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galderink94
12-26-2002, 01:52 AM
Colleagues

Recently (Clin Biomech 16 (2001) 455-458) Hof et al. identified
'cross-talk' in the coupled cervical motion described by Feipel et al
(Clin Biomech 14 (1999) 462-470) and subsequently suggested a more
preferred Euler sequence that would minimize this 'cross-talk'.
However, Hof stated that their recommendation would work for one
sequence of motions, eg, flexion + axial rotation, (performed using a
'dummy' head and neck) but would not work for a different sequence, eg,
flexion + sidebending, of motions. Hof et al went on to conclude that
'as long as no solution is available that can exclude cross-talk
effects, any reported coupling effect in cervical spine motion should be
interpreted with extreme caution'.

I am investigating the 3D kinematics of the thoracic spine, and am
particularly interested in the coupling patterns of sidebending and
axial rotation. I would like to be able to describe with some degree of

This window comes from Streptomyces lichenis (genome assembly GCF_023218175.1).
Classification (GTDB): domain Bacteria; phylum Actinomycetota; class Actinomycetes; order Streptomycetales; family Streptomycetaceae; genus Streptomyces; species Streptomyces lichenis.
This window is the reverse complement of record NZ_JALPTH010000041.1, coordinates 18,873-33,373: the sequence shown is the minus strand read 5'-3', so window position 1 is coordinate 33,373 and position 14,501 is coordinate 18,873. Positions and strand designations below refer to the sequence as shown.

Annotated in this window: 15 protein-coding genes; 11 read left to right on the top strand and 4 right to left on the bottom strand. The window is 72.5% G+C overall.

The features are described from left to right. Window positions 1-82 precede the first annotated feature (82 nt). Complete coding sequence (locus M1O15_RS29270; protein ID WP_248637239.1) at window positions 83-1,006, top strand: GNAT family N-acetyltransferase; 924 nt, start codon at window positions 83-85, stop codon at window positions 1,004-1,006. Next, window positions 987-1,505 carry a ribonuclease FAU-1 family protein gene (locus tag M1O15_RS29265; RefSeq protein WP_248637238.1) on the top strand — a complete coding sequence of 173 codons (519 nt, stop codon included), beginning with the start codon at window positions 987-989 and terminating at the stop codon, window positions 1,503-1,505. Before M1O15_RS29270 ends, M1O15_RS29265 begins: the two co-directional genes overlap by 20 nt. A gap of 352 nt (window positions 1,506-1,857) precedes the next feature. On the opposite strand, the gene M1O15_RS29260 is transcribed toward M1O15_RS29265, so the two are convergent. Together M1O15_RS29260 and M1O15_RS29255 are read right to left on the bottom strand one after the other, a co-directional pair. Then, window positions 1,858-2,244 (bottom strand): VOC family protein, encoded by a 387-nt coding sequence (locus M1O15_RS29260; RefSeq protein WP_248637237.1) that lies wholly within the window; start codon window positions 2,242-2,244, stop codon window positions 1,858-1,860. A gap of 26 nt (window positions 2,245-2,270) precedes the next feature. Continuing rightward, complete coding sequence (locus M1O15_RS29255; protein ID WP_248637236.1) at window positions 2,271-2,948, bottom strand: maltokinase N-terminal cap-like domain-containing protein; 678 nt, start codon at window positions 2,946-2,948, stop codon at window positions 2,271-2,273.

confidence what these patterns are knowing that the issue of
'cross-talk' is ever present. Additionally, I would like to be able to
explain the mathematical phenomenon that causes this problem.

Hof el al has suggested that 'cross-talk' is a mathematical problem not
related to measurement methodology but does not say what the
mathematical problem is. So I am wondering if anyone in the
biomechanics community can more precisely describe the mathematical
problem (when using Euler angles) that causes 'cross-talk'?

I will post all responses.

Thank you.
Gordy

Gordon J. Alderink, PT, MS
Program in Physical Therapy
School of Health Professions
319 Henry
Grand Valley State University
Allendale, MI 49401
Phone: 616.331.2674
Fax: 616.331.3350
Email: aldering@gvsu.edu

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